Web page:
For Mrs. Betty Ugona, “If you want to define leadership, one of the simplest definitions is selfless service with love and passion for humanity. So, if in an environment everyone is operating in selfless service and passion, ready to assist without asking for anything in return, willing to deliver on any job committed into their hands effectively and efficiently, you can imagine how wonderful such a society would be.”
If NNPC were to be a state like Nigeria, Mrs. Adekemi Akitoye, the Group General Manager, NNPC Leadership Academy (NLA) would have been the Minister for Education. In NNPC’s new commercialization drive, she has been assigned the responsibility of re-engineering all NNPC schools nationwide and turning them into profit-ventures. It hasn’t been an easy battle. It is like asking Hercules to clear the Augean stable. It is like asking this pretty woman to squeeze water out of stone.
For years, the NNPC schools had suffered to the point of near closure. “To tell you the truth, before the decision to commercialize the schools was taken, there was serious consideration for almost four to five years to close them down,” Mrs Akitoye recalls. “So we are coming from an extreme of shutting down to go-and-make-them profitable. You can see that it’s like we are starting from below zero. Most of the staff had given up hope, a lot of services that could have been given such as facility upgrade and provision of work tools such as books, laboratory equipment were neglected over the years because they had been on the shut-down mode. So it was a tall order in November 2016 when we were given the mandate to commercialize and turn them into profit centres.”
In the leadership challenge, the first thing she did was “to concentrate on the teachers and build confidence with them. It was tough initially trying to get them buy into the vision since they had been so demotivated and demoralized. This situation was not just in the NNPC Schools but also at the Leadership Academy which had over the years been considered as a dumping ground for people the management in CHQ did not want to see. So we engaged the staff at a very close level through informal talks and workshops where they were allowed to ventilate on the issues and suggest solutions. From there, we started working on their minds to develop a commercial mindset. Now, people are getting more and more enthusiastic about the new order. We have also instituted a number of measures like awards such as ‘best staff in the junior cadre’ and ‘best staff in the senior cadre’ to motivate them.”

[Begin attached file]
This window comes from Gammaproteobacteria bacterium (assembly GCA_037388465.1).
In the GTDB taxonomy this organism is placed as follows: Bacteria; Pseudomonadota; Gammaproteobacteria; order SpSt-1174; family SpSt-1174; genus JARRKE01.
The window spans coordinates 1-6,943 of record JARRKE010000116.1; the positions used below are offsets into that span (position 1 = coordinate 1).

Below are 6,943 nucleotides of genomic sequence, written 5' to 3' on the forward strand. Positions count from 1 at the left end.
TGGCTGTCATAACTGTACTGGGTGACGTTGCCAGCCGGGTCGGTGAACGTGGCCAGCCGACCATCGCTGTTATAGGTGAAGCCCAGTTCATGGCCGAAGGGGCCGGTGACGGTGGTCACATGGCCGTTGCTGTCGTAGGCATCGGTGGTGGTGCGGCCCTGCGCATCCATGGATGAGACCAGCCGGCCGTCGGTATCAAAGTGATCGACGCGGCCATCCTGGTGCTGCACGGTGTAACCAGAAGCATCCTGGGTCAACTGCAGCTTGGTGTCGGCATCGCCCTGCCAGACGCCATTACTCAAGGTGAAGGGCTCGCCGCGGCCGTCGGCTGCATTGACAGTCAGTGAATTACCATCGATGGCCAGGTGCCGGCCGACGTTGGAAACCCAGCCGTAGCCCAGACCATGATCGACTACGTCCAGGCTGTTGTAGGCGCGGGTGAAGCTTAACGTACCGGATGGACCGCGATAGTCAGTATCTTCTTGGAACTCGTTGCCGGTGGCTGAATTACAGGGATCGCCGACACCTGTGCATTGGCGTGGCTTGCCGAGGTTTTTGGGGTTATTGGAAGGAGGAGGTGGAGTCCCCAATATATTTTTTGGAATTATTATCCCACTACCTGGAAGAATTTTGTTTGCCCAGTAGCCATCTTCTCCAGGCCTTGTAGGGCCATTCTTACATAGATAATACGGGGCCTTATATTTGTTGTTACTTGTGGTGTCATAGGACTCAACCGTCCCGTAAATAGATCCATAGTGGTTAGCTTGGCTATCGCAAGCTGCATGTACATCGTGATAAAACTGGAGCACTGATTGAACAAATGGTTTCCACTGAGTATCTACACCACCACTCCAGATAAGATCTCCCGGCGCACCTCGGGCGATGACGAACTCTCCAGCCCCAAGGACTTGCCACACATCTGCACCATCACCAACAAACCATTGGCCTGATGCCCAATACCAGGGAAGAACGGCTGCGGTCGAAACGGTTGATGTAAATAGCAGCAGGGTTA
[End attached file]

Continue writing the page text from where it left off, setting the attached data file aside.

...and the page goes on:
In the new order, courses have been modernized and benchmarked with executive training programmes offered in Harvard, Boston and Chicago that are lacking, to appeal to a broader market and clientele outside oil companies. “We are not limiting ourselves to oil companies because we know that every institution needs leadership training for its managers to remain effective and competitive, so we are really spreading out,” Mrs. Akitoye says.
When will NLA start making profit? Mrs. Akitoye replies: “When we requested for funds for upgrade of the schools to enable us raise the fees, management directed us to meet with Corporate Planning and Strategy Division to work out the economics. We did and we are looking at three years. In three years, NLA should be raking in considerable profits for the corporation, provided all the challenges we have identified are effectively resolved.”
The story of NNPC is not different from the story of Nigeria itself! An Augean stable needing a Hercules!